Coming Out of a Daze

Saturday night after the kids were in bed, Dave and I looked at each other and said, “I felt really absent today,” and “I just couldn’t focus on anything; why?” It wasn’t until that moment that I realize we were experiencing shock from the tragic shootings that rocked Paris the night before. We had spent the day indoors, I check my phone for news updates constantly and closed the curtains early that night.

The next morning we went to church. There were two dads and their young sons from our church that had been at the soccer match on Friday night when the suicide bombers bombed the stadium. Our friends from church were unharmed and were even unaware of the magnitude of what had happened until the next morning. Seeing their calm reassured me. And the fresh reminder of God’s grace on their lives helped me take a step out of the daze. Later Sunday afternoon, we went to the little zoo that’s in town thanks to the circus. Does that seem irreverent? It was good to be there with neighbors and process through how we were all doing. It’s this crazy in-between of feeling the pain of the depth of evil and still living day-to-day life.

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We saw elephants at the circus zoo 

Monday morning Dave took off to teach a seminar in Malta while I stayed behind with the kids. I kept our little girl home from preschool that day because I didn’t like the thought of our family being so spread out all at once. Tuesday, however, I was ready to take another step out of the daze. Lexie was happy to go back to school and her little friend was relieved to have her buddy back at recess. It was also Tuesday when I looked at a list of some of the victims and it sunk in deeper that these people were real folks just going out for a good time. As my in-laws would say, “It’s Friday night in Paris!” One of the victims was the owner of a restaurant I ate in the Friday night before (she was out celebrating her birthday at another restaurant in the neighborhood when she lost her life).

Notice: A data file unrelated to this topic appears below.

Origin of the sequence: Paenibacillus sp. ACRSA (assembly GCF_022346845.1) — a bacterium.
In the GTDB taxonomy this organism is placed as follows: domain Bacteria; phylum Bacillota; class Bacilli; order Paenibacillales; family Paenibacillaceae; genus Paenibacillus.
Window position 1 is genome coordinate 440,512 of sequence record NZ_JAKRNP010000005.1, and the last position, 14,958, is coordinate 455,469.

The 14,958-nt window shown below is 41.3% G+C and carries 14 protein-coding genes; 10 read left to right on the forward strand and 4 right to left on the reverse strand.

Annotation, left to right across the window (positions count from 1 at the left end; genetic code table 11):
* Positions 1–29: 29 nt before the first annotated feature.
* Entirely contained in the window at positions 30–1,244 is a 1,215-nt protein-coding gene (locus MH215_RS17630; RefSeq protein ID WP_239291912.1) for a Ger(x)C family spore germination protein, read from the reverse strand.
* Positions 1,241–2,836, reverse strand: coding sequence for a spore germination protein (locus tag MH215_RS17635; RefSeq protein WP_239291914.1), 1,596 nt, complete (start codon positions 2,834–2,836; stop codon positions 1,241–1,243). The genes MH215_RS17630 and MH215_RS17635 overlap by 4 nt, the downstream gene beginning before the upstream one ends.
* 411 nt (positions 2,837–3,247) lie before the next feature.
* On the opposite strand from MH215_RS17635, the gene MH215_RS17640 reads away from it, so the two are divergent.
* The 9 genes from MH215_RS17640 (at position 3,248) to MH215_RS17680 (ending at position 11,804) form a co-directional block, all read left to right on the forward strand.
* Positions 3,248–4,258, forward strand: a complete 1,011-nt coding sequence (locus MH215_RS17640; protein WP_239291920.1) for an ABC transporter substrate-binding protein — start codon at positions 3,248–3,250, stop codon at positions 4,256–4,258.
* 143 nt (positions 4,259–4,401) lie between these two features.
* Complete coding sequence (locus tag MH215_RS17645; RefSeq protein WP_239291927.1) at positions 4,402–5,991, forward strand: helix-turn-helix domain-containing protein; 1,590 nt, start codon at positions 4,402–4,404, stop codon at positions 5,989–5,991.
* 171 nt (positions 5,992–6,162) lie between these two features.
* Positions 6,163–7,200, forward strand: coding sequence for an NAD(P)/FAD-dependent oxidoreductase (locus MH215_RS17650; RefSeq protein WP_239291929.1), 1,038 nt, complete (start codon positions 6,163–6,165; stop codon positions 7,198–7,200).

The yo-yo of emotions continued today when I skipped with joy when Dave pulled up in front of our apartment building, “He’s home!” Shortly thereafter, the French police raided a building in a suburb just north of Paris in an attempt to catch the mastermind behind Friday’s terrorist attacks. Ahh…

Each person is on their own journey in coming out of the daze and figuring out what life looks like now. As I talk to people I need to be careful to not compare myself to where they’re at in the process. One of my friends does a beautiful job articulating her hope in God as she faces the future. Another friend has decided to stop going to the theater and not go the the shopping mall by her apartment out of fear. One nanny I talked to at the park went the day after the shootings to the neighborhood where they happened; while another nanny found the idea horrific. And me; where am I at in the process? I’m waiting on God to give me “that word” or thought to help push my soul farther out of the daze. I have a deep, roaring conviction that He is in control and that He is good. So, maybe it is more so the depth of evil that I’m still grappling with… I’m not sure. This is where I’m at in the journey. How about you?

2 thoughts on “Coming Out of a Daze

  1. Love this. It’s great that you’re sharing where you’re at. I was talking to Sandra today (I’m mentoring her this year) and it’s helpful for me to hear another person’s perspective

    Like

  2. I think of being in France, standing in line at my neighborhood Carrefour, or in a metro packed with people, feeling a heavy, sad, anxious atmosphere. I would wish that I could walk around with a billboard that says, “Hope in God.” Or, “Heaven is for real!” That’s what would drive me nuts: seeing people, wondering how they’re doing, wanting to listen and to talk, wanting to point them toward hope, but not being able to. May the Lord bless your witness in ways you can’t even imagine, Heidi and Dave!

    Praying for you.

    THanks for this post. I’m very curious to know who the “average” person is responding and if the country is embracing with courage the reality that they are at war. I see the CGT union is going to protest stupid stuff on Dec2. Makes me sick.

    Like

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